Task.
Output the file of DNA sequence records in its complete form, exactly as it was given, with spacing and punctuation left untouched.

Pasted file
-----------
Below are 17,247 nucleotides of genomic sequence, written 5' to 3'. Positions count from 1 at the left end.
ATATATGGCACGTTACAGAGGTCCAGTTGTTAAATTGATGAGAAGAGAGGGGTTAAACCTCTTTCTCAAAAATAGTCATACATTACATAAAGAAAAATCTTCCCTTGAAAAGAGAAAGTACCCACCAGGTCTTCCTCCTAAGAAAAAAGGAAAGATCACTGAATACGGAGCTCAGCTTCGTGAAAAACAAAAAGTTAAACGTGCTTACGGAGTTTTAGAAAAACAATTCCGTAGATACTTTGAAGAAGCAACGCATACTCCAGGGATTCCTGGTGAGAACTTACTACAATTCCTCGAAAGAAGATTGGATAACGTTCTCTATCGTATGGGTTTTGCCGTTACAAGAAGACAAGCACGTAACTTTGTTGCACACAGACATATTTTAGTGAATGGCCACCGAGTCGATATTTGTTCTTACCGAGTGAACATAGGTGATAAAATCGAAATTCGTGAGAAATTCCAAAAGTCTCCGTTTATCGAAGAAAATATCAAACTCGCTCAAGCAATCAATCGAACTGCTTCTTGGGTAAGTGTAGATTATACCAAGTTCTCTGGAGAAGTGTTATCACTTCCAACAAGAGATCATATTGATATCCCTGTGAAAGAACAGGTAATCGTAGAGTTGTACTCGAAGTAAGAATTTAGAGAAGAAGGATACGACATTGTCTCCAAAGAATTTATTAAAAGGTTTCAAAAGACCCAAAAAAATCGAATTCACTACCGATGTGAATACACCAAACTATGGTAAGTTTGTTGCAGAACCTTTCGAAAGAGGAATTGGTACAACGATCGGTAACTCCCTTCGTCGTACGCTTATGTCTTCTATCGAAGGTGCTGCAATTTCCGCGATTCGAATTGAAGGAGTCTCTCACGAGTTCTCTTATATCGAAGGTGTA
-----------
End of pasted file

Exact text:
Below are 17,247 nucleotides of genomic sequence, written 5' to 3'. Positions count from 1 at the left end.
ATATATGGCACGTTACAGAGGTCCAGTTGTTAAATTGATGAGAAGAGAGGGGTTAAACCTCTTTCTCAAAAATAGTCATACATTACATAAAGAAAAATCTTCCCTTGAAAAGAGAAAGTACCCACCAGGTCTTCCTCCTAAGAAAAAAGGAAAGATCACTGAATACGGAGCTCAGCTTCGTGAAAAACAAAAAGTTAAACGTGCTTACGGAGTTTTAGAAAAACAATTCCGTAGATACTTTGAAGAAGCAACGCATACTCCAGGGATTCCTGGTGAGAACTTACTACAATTCCTCGAAAGAAGATTGGATAACGTTCTCTATCGTATGGGTTTTGCCGTTACAAGAAGACAAGCACGTAACTTTGTTGCACACAGACATATTTTAGTGAATGGCCACCGAGTCGATATTTGTTCTTACCGAGTGAACATAGGTGATAAAATCGAAATTCGTGAGAAATTCCAAAAGTCTCCGTTTATCGAAGAAAATATCAAACTCGCTCAAGCAATCAATCGAACTGCTTCTTGGGTAAGTGTAGATTATACCAAGTTCTCTGGAGAAGTGTTATCACTTCCAACAAGAGATCATATTGATATCCCTGTGAAAGAACAGGTAATCGTAGAGTTGTACTCGAAGTAAGAATTTAGAGAAGAAGGATACGACATTGTCTCCAAAGAATTTATTAAAAGGTTTCAAAAGACCCAAAAAAATCGAATTCACTACCGATGTGAATACACCAAACTATGGTAAGTTTGTTGCAGAACCTTTCGAAAGAGGAATTGGTACAACGATCGGTAACTCCCTTCGTCGTACGCTTATGTCTTCTATCGAAGGTGCTGCAATTTCCGCGATTCGAATTGAAGGAGTCTCTCACGAGTTCTCTTATATCGAAGGTGTA